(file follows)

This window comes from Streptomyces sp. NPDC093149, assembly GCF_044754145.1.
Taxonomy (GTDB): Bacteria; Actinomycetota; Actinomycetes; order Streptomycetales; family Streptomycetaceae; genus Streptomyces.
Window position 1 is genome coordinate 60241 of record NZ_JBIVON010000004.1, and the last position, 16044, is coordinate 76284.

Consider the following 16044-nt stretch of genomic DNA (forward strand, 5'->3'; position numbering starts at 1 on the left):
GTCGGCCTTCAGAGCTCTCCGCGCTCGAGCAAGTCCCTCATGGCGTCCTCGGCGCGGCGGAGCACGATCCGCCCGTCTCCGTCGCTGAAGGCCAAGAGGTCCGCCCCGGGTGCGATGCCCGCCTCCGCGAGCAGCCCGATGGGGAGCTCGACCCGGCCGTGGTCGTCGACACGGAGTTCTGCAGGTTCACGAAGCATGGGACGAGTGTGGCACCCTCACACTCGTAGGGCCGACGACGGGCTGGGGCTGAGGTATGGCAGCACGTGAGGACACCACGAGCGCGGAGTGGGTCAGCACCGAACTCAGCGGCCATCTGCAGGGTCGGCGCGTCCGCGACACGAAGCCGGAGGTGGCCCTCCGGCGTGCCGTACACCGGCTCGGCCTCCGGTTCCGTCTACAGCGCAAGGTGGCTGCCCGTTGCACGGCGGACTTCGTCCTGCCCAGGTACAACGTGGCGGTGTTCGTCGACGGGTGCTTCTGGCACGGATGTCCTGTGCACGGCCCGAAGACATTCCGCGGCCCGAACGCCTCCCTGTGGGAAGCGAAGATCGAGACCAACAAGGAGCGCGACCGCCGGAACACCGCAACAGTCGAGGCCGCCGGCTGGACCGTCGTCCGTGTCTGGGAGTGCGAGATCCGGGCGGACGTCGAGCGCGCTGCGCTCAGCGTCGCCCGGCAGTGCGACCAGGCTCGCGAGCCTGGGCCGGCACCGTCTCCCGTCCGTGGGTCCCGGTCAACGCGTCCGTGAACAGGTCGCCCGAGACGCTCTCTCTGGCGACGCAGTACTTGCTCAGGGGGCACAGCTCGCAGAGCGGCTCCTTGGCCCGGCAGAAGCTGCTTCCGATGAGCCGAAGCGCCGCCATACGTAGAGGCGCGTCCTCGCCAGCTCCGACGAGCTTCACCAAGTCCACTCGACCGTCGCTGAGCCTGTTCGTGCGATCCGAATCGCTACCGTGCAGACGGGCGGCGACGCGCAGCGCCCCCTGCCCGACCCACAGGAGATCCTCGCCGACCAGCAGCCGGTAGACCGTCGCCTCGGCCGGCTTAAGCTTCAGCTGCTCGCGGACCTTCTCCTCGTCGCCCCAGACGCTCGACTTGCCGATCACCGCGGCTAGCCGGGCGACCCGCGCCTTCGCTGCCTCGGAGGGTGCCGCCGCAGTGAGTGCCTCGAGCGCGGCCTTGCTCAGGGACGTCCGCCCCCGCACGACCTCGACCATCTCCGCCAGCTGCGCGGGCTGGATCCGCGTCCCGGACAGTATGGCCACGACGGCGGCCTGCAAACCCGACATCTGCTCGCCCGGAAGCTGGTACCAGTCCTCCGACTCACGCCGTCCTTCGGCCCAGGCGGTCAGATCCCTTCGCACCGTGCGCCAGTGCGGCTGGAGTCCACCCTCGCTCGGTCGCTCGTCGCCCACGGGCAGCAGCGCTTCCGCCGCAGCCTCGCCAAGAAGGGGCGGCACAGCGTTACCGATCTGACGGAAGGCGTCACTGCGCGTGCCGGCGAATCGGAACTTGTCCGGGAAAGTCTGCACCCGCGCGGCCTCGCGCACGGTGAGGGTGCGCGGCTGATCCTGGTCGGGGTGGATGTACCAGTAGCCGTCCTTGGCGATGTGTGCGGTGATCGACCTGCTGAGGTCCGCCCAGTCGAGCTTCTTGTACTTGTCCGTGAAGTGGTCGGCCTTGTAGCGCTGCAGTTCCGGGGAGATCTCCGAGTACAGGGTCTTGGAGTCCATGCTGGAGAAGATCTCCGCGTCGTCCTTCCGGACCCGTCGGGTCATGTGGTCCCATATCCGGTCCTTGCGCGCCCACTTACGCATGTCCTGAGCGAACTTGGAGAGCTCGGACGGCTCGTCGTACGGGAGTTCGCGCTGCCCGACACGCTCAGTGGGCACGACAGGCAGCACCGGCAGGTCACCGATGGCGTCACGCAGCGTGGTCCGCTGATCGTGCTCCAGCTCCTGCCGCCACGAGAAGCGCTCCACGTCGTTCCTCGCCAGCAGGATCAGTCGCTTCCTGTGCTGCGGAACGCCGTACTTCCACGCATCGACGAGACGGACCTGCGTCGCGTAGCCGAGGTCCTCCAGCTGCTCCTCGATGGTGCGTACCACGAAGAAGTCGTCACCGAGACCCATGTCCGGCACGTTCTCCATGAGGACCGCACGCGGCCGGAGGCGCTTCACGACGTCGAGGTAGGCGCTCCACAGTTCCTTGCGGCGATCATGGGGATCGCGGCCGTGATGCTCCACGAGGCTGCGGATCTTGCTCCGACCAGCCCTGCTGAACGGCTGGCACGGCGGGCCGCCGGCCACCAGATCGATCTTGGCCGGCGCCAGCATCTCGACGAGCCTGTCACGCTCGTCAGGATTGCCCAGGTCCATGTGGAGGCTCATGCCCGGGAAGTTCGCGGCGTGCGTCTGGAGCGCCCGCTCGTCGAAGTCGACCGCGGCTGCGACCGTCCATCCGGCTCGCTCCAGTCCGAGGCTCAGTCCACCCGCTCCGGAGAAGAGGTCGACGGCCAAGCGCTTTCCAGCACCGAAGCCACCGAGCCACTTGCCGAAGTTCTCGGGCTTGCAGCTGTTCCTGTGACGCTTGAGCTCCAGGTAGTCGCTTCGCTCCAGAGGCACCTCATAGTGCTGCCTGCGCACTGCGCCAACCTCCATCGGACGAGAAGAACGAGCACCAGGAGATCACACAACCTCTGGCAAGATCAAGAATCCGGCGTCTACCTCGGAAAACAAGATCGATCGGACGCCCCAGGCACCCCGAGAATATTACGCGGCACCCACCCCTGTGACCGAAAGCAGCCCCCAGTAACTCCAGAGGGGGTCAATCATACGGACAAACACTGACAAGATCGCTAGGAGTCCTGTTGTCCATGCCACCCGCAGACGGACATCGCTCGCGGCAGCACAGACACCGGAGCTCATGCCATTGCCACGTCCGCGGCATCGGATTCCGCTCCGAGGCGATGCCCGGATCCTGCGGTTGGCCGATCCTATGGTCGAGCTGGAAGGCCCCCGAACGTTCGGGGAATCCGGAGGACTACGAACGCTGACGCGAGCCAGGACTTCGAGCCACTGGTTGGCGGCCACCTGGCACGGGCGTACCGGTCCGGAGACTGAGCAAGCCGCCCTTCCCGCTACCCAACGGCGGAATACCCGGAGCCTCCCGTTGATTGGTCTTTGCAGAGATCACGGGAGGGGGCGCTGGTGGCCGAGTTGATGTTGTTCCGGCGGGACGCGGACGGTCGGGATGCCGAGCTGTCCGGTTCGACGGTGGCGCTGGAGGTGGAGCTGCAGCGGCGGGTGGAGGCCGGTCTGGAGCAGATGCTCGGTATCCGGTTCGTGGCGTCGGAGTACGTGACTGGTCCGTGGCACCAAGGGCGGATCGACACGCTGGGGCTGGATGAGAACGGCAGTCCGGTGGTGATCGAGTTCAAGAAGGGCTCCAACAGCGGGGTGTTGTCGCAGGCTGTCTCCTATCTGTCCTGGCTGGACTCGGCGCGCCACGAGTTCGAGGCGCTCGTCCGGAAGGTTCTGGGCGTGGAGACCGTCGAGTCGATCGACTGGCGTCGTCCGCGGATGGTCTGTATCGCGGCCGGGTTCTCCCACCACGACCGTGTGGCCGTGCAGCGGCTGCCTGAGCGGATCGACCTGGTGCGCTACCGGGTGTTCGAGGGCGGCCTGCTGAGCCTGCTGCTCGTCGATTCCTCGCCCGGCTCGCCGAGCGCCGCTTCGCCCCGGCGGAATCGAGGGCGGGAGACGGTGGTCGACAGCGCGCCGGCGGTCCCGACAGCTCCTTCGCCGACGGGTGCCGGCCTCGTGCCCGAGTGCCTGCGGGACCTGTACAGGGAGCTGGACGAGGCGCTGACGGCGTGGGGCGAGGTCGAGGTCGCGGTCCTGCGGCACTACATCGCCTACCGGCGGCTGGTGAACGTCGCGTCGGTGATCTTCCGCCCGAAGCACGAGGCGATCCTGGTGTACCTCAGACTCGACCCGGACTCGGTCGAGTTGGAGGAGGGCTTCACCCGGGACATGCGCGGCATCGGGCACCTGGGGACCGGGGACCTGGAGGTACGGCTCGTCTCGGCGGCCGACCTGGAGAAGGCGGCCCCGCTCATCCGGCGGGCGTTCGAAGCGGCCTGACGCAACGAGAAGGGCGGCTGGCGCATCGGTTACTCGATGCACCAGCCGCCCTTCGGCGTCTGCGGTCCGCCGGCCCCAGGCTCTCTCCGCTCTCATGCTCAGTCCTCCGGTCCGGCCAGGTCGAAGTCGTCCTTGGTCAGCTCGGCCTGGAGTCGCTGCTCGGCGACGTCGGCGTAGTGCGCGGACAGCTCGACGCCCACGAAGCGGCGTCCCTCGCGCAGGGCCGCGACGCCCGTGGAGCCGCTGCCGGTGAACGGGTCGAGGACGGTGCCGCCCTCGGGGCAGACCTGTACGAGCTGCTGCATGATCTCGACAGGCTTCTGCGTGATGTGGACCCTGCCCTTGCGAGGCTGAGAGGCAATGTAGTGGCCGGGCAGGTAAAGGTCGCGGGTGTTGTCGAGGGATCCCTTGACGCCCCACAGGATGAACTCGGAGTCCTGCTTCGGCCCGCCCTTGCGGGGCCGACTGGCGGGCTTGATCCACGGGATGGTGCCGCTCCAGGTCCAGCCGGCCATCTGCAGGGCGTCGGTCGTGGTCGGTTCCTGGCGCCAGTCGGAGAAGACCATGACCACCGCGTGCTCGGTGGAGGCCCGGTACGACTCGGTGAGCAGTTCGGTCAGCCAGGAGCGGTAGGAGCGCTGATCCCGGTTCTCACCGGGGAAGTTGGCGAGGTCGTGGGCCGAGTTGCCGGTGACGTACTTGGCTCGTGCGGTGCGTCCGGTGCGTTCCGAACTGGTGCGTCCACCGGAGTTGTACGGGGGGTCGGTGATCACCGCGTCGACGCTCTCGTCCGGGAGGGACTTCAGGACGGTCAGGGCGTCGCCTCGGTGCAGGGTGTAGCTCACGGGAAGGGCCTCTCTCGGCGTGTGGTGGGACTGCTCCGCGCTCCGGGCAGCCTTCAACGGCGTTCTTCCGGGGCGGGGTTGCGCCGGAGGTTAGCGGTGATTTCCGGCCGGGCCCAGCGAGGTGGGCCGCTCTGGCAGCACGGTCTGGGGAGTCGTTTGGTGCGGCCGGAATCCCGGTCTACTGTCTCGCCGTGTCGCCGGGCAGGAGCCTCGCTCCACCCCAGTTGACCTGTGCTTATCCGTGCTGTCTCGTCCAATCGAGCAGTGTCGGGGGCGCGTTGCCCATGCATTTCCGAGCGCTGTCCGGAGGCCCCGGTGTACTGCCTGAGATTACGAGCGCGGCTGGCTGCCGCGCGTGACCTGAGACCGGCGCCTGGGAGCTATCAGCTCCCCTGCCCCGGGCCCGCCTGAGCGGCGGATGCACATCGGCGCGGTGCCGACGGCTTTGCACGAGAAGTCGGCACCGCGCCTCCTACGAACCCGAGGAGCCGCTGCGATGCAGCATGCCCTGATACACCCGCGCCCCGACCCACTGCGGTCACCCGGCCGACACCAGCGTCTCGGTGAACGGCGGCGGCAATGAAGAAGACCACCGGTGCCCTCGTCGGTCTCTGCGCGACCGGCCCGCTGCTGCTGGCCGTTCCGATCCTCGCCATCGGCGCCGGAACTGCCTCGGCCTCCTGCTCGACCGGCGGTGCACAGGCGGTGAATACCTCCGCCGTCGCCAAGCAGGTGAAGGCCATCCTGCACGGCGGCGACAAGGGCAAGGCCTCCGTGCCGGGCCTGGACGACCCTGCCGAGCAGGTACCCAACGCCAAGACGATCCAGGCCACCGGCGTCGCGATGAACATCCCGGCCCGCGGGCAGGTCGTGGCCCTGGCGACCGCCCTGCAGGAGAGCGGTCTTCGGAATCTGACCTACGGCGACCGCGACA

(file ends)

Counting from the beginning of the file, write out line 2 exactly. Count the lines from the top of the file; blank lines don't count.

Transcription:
Taxonomy (GTDB): Bacteria; Actinomycetota; Actinomycetes; order Streptomycetales; family Streptomycetaceae; genus Streptomyces.